Colonisation, Technological Advancement, and Marriage Across A Galaxy: A Review of ‘The Book of Strange New Things’

‘The Book Of Strange New Things’ is Dutch born writer Michael Faber’s 28th book, published in 2014.

 

‘when sophisticated technology fails, primitive technology steps in to do the job’

In the not-so-distant future mankind transcends the barrier of space and inhabits a foreign planet. Or foreign planet(s). Faber is ambiguous about the progress of technology in his futuristic novel. The reader is aware of the enterprising space company USIC, but not of its competitors, and not of any other habitable planets. Far from the conventional Sci-Fi novel, Faber’s ‘The Book of Strange New Things’ is grounded in the relationship between Peter and Bea, the former of whom is launched further than any Christian missionary has ever ventured before.

In his mission to bring the word of God to the strange inhabitants of Oasis, Peter struggles to maintain a relationship with his spouse Bea. As the British economy collapses (which is at first foreshadowed through Bea’s message that the local Tesco has run out of tiramisu), Faber projects Peter’s anxieties about their relationship through his increasing need to be far away from the USIC base and living among the Oasans.

Incidentally, while living with the Oasans Peter is unable to communicate with Bea: the small ‘Shoot’ system they used to send messages requires electricity. Throughout this novel Faber shows both the extreme need for, and a total disinterest in, technology. Unlike the brutish depiction of aliens from traditional Sci-Fi authors such as Arthur C. Clarke, Faber’s Oasans are not intent on world domination. The Oasans have a primitive view of the world, which they refer to as ‘here,’ having not contemplated the name of their planet. Faber’s presentation of the obsequious Oasans raises the idea that he is criticizing British colonisation: in this case the inhabitants are in the early stages of civilisation, and crucially, Peter notes, have not even created the wheel.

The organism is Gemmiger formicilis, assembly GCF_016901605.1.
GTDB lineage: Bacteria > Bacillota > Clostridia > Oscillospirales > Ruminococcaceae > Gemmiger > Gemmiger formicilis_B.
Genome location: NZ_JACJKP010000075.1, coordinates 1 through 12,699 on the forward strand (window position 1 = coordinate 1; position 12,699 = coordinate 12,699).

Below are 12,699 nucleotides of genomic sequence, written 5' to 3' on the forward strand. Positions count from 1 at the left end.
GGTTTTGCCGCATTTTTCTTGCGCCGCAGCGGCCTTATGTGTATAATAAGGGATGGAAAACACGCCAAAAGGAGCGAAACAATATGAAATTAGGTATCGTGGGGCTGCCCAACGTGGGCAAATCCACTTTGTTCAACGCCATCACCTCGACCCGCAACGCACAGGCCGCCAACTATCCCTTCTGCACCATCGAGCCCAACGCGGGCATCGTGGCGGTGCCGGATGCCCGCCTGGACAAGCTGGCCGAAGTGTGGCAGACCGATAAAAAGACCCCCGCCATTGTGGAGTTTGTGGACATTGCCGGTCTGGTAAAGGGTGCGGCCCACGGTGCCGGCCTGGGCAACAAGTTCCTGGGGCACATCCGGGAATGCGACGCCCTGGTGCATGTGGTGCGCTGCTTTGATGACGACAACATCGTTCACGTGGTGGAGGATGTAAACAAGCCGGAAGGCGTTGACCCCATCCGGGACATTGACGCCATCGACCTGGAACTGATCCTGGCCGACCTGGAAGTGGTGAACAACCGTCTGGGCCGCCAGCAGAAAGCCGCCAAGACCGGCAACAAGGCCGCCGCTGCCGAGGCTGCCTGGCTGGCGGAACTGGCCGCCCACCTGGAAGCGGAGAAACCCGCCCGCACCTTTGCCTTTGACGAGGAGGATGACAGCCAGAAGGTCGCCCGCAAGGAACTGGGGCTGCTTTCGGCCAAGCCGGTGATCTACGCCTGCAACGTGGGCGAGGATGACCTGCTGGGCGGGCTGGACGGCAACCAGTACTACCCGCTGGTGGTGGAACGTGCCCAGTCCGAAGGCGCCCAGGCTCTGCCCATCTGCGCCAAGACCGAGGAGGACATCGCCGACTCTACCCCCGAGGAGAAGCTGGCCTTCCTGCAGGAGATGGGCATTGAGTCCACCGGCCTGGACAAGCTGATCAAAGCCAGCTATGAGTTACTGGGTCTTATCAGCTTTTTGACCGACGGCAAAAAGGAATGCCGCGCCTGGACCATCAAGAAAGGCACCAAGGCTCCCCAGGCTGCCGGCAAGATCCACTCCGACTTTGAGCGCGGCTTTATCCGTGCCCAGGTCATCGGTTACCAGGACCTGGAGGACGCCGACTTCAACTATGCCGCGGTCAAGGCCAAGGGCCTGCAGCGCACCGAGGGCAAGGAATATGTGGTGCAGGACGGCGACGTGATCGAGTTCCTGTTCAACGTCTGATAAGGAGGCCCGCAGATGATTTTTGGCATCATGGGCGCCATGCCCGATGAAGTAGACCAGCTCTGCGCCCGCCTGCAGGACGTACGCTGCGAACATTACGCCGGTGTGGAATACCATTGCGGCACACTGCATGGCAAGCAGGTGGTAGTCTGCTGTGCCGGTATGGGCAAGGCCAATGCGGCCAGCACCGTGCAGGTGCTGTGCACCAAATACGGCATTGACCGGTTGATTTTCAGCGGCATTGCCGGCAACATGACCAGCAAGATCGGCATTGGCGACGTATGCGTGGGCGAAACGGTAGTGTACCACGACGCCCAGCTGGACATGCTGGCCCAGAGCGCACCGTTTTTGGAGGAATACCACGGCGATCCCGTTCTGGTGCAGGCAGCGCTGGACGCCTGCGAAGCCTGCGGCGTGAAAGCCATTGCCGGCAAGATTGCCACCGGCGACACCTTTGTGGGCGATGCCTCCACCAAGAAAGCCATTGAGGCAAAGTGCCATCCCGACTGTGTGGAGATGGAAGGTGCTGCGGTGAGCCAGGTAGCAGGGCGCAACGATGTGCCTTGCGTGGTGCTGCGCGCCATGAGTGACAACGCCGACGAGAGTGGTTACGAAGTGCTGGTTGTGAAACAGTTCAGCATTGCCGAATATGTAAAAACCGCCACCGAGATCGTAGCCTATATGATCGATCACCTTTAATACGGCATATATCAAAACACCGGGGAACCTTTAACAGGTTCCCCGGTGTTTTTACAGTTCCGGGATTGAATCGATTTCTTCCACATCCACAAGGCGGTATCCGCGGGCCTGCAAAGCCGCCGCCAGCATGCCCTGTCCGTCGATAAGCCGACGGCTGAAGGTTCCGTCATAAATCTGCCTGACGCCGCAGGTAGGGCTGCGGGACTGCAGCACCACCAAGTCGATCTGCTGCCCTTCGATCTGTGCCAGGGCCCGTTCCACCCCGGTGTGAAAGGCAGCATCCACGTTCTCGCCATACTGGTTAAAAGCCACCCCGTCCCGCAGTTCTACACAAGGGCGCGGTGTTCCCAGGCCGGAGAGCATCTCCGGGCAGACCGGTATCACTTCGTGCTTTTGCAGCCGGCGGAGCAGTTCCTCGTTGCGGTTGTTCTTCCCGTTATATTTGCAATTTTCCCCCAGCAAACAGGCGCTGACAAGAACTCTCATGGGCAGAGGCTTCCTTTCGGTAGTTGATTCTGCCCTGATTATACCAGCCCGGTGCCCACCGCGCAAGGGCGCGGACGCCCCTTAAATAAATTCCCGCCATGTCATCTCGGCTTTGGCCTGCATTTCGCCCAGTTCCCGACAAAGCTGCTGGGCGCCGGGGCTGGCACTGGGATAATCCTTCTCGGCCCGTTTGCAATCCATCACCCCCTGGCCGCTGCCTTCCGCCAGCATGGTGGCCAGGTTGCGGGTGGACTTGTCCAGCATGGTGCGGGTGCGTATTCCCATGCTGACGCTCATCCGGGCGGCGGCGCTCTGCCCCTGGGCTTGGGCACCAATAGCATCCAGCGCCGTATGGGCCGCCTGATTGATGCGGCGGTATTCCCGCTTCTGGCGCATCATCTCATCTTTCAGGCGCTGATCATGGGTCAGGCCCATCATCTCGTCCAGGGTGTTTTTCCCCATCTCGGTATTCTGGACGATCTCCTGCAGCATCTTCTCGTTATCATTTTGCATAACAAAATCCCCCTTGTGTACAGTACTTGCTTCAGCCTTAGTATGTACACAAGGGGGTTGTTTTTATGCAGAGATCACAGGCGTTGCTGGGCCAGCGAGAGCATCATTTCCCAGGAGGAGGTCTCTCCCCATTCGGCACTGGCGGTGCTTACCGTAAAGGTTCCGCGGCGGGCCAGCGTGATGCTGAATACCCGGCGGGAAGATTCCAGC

Peter finds himself experiencing a crisis of faith as the most likeable alien (Jesus Lover Five) falls ill, and Bea’s safety becomes dubious in the abruptly changing climate of Britain. The beginning of the novel marks a progression in British technological achievement, whereas the ending questions whether or not man should use technology to inhabit other planets, and in doing so, become alien themselves.

In a desperate attempt to reconnect with Bea, Peter informs the USIC of his intentions to return home. However, this too is dubious. Faber reveals precious few facts about the USIC: they have a rigorous interviewing process, and they refuse to send any of Peter’s messages that hold negative connotations about the USIC. Faber foregrounds the struggle between technology and man as the ending to ‘The Book of Strange New Things’ reads as the beginning of an apocalyptic novel. Interestingly, the prospect of Bea and Peter being forever separated is far more devastating than the collapse of the British Empire.